Ferrets may get an adrenal disease, lymphoma, hypertrophic cardiomyopathy, and insulinomas, but they can also be affected by other less commonly seen problems. Gastric dilatation-volvulus, more commonly referred to as bloat, is one of those not so common problems that will occasionally affect pet ferrets and it is one that needs timely treatment.
What Is Bloat?
Bloat, gastric dilatation-volvulus, gastric bloat syndrome, or GDV is a serious, life-threatening problem that acutely affects the gastrointestinal tract of your ferret (it also occurs in dogs). Bloat occurs when gas or air builds in the stomach. When this gas doesn't pass through the intestinal tract or back out of the esophagus and mouth, it puts pressure on the stomach wall and will cause perforation (tears in the stomach), cardiac arrhythmias (irregular heartbeats), shock, and more. The gas not passing can be caused by a lack of gut motility (ileus) or more often volvulus. The volvulus part of gastric dilatation-volvulus happens when the bloated stomach turns or twists (called a torsion) and cuts off access to the small intestines (specifically the duodenum) and the esophagus where the gas is supposed to escape to.
Bloat doesn't always have a torsion (the volvulus part of the name). It can just be gastric dilatation and then turn into a gastric dilatation-volvulus and the torsion part is the true emergency.
What Causes Bloat in Ferrets
There is a discussion that a bacterial overgrowth of an anaerobe called Clostridium in the intestines of ferrets can produce enough gas to perpetuate bloat and subsequently GDV but that isn't the only way it can happen. By gulping air a stomach can fill with air, become distended, and then twist as well.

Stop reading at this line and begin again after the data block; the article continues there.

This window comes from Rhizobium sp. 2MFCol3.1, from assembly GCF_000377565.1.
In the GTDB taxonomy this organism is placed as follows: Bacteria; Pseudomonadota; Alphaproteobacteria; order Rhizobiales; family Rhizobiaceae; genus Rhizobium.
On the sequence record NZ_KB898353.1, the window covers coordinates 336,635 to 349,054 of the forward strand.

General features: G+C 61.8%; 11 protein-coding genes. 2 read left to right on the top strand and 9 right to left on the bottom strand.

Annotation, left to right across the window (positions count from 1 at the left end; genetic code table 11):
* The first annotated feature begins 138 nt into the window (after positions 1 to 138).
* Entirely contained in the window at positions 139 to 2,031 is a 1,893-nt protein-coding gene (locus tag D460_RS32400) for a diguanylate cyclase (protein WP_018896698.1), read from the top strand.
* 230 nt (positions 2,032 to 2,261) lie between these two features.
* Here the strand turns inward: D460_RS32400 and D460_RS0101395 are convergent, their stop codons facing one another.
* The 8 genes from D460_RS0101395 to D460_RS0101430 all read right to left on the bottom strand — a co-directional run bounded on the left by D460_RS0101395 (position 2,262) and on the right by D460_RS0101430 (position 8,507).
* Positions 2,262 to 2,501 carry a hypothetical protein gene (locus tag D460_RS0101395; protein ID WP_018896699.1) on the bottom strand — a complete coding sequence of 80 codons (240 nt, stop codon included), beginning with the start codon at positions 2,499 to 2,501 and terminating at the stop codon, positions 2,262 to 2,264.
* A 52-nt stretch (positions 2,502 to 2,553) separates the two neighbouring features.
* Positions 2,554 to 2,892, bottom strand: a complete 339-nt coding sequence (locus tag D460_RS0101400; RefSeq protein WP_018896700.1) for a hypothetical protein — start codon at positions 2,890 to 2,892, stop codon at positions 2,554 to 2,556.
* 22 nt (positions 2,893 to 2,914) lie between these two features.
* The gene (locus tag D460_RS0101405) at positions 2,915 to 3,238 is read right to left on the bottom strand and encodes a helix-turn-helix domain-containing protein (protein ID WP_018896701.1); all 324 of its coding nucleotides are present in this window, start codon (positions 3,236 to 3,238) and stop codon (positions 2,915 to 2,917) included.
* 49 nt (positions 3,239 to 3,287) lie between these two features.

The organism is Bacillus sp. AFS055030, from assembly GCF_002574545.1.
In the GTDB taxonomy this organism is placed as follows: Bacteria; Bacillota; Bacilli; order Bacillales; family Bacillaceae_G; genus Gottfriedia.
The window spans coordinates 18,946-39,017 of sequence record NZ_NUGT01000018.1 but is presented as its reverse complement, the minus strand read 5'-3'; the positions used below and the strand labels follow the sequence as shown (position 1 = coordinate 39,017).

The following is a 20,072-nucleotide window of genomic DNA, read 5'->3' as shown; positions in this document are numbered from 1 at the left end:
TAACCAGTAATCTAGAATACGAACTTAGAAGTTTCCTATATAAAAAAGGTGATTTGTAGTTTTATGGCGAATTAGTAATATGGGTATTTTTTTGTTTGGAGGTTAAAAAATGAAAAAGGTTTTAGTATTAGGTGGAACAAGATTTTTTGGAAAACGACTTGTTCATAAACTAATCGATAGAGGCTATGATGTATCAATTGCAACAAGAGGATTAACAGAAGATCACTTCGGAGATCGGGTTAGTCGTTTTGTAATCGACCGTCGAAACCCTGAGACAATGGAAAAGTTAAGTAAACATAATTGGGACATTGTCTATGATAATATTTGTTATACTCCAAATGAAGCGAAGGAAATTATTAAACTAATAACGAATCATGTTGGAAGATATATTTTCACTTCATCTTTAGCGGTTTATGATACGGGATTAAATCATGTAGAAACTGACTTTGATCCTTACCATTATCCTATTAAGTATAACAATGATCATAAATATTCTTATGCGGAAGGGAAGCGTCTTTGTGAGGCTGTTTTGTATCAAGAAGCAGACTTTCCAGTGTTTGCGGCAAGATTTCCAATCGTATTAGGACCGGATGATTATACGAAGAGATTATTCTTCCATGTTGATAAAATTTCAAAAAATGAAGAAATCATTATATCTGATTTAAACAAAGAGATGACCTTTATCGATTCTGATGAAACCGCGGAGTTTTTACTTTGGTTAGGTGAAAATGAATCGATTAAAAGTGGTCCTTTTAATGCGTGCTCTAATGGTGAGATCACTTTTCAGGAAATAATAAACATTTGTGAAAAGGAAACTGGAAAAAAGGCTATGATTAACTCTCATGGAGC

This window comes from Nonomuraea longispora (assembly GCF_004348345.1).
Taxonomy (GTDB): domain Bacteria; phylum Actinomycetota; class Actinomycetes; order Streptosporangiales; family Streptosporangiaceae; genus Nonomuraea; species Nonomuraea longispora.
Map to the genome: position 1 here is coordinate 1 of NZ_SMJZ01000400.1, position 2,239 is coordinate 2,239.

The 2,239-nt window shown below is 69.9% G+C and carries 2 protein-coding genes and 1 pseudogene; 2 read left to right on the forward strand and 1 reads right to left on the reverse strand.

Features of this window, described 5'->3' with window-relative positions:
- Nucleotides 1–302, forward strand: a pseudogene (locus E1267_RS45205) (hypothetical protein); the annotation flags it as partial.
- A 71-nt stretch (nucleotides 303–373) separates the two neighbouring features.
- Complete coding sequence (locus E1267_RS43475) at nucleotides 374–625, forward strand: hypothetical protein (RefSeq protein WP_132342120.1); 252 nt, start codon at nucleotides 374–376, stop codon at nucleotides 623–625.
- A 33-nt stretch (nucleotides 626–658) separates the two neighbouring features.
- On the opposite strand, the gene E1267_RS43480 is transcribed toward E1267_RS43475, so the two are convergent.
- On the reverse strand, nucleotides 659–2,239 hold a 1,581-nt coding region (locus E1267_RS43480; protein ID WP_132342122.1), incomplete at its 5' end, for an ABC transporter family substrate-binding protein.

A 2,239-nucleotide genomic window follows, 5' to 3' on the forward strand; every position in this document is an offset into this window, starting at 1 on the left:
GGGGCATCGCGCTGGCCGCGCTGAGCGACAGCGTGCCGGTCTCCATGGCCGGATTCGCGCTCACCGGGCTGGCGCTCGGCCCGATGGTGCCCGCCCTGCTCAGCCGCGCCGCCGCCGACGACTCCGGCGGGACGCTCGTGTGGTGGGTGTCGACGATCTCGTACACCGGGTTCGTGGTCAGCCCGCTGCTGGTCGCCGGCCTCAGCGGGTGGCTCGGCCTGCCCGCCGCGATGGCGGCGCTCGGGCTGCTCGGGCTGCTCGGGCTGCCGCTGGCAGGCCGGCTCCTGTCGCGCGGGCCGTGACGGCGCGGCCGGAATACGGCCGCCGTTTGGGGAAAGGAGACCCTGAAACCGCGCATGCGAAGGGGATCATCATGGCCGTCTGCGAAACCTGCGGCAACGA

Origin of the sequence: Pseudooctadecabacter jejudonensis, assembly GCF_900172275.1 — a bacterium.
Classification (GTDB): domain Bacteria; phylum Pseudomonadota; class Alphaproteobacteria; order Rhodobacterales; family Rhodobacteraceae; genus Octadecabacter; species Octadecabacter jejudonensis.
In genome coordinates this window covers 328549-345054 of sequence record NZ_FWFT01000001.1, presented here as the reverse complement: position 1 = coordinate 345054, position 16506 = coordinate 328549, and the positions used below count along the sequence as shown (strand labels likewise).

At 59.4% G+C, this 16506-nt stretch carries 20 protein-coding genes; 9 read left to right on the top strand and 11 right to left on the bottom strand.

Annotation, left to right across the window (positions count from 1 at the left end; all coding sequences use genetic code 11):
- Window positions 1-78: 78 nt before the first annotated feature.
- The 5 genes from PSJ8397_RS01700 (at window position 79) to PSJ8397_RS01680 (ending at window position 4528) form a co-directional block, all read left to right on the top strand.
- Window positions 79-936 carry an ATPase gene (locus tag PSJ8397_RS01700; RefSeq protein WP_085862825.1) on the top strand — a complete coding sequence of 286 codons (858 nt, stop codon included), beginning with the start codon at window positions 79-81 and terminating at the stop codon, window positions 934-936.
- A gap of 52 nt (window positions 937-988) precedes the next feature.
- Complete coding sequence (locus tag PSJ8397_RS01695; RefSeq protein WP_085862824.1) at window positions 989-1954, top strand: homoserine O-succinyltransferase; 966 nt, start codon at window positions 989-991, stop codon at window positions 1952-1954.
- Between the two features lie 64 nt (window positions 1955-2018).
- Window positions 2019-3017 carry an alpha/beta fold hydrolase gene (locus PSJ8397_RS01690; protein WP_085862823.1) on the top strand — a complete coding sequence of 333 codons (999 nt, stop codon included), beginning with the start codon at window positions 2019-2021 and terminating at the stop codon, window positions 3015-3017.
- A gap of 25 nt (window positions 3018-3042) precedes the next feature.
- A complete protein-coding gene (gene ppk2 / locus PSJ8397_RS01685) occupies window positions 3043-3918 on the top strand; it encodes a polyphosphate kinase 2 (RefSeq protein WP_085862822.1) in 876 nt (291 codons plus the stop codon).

It is also known that a diet high in carbohydrates can increase the likelihood of bloat along with a 24-hour fast prior to allowing your ferret to overeat. It is also more commonly found in weaning ferrets.
How Bloat or GDV Is Treated
Ferrets that have bloat or GDV need immediate treatment. Your exotics veterinarian will first take radiographs (X-rays) of your ferret to confirm the bloat and to see if the stomach has twisted. If the stomach is bloated, your vet will most likely decompress it by using a large-gauge needle and inserting it directly into the stomach through the side of your ferret's abdomen. This will allow the gas to escape, releasing the pressure in the stomach. The vet may also try passing a tube down your ferret's esophagus to allow the gas to escape that way.
If the stomach is bloated and twisted (GDV), your ferret will most likely need emergency surgery to untwist it as soon as possible. Medications for inflammation, pain, gut motility, and to cut down on gas production may be prescribed as well as IV fluids.
How to Know If a Ferret Has GDV
If your ferret is suddenly lethargic and its abdomen seems enlarged, it may have bloat or GDV. GDV can also cause a change in gum color, an increased heart rate, shock, and difficulty breathing. If you suspect your ferret has bloat, do not wait to get it treatment.
How to Prevent Bloat and GDV
You can do your best to prevent bloat and GDV by feeding a high protein, grain-free kibble (such as EVO) or a whole prey diet such as chicks. You can also make sure your ferret is eating throughout the day and not having food withheld from it for extended periods of time.